Leeds University

Fuel Combustion Modelling

Chain-branching chemistry models reveal the role of intermediate chemical species on flame structure and stability. A novel turbulent two-phase flow model helps to predict droplet evaporation in engine fuel sprays. Work on intrinsic thermal-diffusive (cellular) and hydrodynamic instabilities of premixed flames includes investigation chain branching chemistry models, which predict the stabilizing role of intermediate chemical species such as radicals in the flame structure and stability. Modelling and direct numerical simulation of expanding flames in
combustion vessels are revealing the effects of ignition transients, vessel geometry and thermo-diffusive and acoustic effects on the flame propagation. The results are being used to help interpret the experimental fuel characterisation studies.
The flow field and liquid pattern emerging from a diesel engine injection

Under current development is a model of turbulent two-phase flow that can
be incorporated into existing CFD (Computational Fluid Dynamics) allowing
designers to predict the size and density of droplets, droplet size distribution, rate of evaporation or condensation and rates of heat exchange between gas and spray and the effects that different propellants and nebuliser designs will have on these factors. The model has been used to help predict and control the atomisation and vaporisation of different fluids across a range of environments including gas turbines and diesel engines.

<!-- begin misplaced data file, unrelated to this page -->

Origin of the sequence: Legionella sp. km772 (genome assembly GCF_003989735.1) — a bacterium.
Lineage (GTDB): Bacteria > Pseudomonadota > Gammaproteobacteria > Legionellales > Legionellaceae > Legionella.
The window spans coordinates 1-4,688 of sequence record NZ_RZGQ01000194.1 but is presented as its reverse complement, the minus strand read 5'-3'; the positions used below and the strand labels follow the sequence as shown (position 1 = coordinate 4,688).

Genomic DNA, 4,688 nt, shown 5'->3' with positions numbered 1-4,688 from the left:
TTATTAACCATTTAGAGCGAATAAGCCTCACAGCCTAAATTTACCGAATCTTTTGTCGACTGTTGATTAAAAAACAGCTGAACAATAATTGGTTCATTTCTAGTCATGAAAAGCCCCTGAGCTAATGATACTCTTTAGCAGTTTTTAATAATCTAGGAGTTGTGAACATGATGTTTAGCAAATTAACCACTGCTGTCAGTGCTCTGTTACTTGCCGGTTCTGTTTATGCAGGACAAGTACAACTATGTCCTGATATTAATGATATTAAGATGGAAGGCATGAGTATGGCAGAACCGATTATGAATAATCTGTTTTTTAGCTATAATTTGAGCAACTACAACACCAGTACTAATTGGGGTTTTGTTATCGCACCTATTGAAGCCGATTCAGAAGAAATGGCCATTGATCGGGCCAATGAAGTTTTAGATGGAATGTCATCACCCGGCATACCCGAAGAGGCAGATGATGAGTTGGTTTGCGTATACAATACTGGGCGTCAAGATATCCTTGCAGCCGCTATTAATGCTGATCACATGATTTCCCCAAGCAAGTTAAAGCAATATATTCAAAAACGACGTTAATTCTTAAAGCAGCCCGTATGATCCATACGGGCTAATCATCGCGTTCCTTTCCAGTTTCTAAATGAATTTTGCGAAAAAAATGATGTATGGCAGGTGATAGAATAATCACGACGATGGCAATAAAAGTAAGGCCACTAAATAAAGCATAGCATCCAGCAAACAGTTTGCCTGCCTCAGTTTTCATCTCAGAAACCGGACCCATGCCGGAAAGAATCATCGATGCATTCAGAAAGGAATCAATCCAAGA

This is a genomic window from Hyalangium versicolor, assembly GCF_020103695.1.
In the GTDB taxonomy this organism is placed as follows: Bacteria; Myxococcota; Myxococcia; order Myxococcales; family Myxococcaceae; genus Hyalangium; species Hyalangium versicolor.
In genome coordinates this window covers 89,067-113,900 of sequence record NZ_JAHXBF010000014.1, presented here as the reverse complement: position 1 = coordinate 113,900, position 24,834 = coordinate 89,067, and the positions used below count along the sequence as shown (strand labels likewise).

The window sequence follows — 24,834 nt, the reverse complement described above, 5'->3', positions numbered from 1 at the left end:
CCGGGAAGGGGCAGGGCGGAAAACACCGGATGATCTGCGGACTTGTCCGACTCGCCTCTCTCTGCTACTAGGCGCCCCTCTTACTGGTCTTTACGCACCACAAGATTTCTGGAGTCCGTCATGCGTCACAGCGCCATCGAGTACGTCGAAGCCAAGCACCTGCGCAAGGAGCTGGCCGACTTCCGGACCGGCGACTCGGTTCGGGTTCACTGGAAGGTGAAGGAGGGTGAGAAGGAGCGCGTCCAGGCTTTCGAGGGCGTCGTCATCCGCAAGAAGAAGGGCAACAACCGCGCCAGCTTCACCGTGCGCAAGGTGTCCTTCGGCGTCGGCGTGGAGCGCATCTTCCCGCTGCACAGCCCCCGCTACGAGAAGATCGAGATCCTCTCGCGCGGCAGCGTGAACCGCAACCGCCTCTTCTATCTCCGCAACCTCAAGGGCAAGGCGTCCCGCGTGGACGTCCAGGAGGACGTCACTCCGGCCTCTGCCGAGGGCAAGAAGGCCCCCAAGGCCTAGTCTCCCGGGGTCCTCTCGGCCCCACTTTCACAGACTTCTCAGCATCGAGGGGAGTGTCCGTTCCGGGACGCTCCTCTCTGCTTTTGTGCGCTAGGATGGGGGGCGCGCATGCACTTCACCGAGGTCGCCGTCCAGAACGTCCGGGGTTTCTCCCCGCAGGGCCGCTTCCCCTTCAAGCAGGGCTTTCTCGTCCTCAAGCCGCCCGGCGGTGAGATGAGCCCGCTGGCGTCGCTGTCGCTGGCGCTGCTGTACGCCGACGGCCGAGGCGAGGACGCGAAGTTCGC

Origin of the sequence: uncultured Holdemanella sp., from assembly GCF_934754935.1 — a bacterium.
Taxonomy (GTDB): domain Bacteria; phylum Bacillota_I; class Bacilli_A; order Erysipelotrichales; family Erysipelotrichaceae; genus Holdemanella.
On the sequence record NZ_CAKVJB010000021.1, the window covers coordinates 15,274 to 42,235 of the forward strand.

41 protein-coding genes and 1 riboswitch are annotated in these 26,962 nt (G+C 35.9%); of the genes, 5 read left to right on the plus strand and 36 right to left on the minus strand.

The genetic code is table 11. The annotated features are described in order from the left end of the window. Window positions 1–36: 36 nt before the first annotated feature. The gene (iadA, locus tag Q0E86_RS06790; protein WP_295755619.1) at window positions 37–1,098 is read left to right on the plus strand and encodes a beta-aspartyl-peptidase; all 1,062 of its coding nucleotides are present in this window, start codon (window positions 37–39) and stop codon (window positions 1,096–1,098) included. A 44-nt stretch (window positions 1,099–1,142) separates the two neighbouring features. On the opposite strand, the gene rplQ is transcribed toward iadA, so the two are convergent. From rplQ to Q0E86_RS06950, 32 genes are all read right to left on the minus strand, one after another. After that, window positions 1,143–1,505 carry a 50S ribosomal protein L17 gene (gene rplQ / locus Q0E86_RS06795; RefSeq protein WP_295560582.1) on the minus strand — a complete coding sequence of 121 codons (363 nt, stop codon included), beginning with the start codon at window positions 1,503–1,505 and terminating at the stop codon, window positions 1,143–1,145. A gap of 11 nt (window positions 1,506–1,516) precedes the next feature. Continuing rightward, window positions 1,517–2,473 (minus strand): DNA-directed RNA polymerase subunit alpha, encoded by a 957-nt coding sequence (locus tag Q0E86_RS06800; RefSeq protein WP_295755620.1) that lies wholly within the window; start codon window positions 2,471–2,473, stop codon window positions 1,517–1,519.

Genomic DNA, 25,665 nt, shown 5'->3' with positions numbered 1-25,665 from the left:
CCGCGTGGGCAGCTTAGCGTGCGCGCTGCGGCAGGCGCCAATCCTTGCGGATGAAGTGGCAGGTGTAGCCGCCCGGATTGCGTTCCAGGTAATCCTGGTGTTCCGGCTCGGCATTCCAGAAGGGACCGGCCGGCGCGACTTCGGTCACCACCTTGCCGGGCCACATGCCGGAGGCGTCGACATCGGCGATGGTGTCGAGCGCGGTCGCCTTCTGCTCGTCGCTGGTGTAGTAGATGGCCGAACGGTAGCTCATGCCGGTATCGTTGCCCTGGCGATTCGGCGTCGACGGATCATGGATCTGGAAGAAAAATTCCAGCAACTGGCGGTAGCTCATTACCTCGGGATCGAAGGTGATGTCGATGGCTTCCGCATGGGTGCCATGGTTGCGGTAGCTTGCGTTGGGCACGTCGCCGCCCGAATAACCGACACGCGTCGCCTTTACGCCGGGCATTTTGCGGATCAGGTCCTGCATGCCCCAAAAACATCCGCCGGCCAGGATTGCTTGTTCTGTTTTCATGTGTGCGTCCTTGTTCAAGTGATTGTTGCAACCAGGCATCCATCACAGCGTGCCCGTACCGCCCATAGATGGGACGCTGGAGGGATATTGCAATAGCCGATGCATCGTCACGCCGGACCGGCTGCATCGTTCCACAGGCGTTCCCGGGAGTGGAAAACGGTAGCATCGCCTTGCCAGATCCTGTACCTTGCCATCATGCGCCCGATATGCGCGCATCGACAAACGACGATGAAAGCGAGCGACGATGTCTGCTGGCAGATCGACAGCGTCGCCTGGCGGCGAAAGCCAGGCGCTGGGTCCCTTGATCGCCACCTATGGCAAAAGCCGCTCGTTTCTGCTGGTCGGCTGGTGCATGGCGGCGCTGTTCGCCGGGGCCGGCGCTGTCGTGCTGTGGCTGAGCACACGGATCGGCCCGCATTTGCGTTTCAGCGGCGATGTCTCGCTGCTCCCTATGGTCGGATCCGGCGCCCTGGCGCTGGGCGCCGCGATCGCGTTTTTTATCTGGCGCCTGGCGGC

On the topic of vaporisation in turbulent two-phase flow, relevant to droplet combustion for example, a novel formula for the vaporisation rate has been proposed based on the fact that the vaporisation is affected by small-scale turbulence, a concept which is ignored in currently employed models. This new expression results in prediction of evaporation rate in good agreement with
experimental results.

Gary Sharpe

Alexy Burluka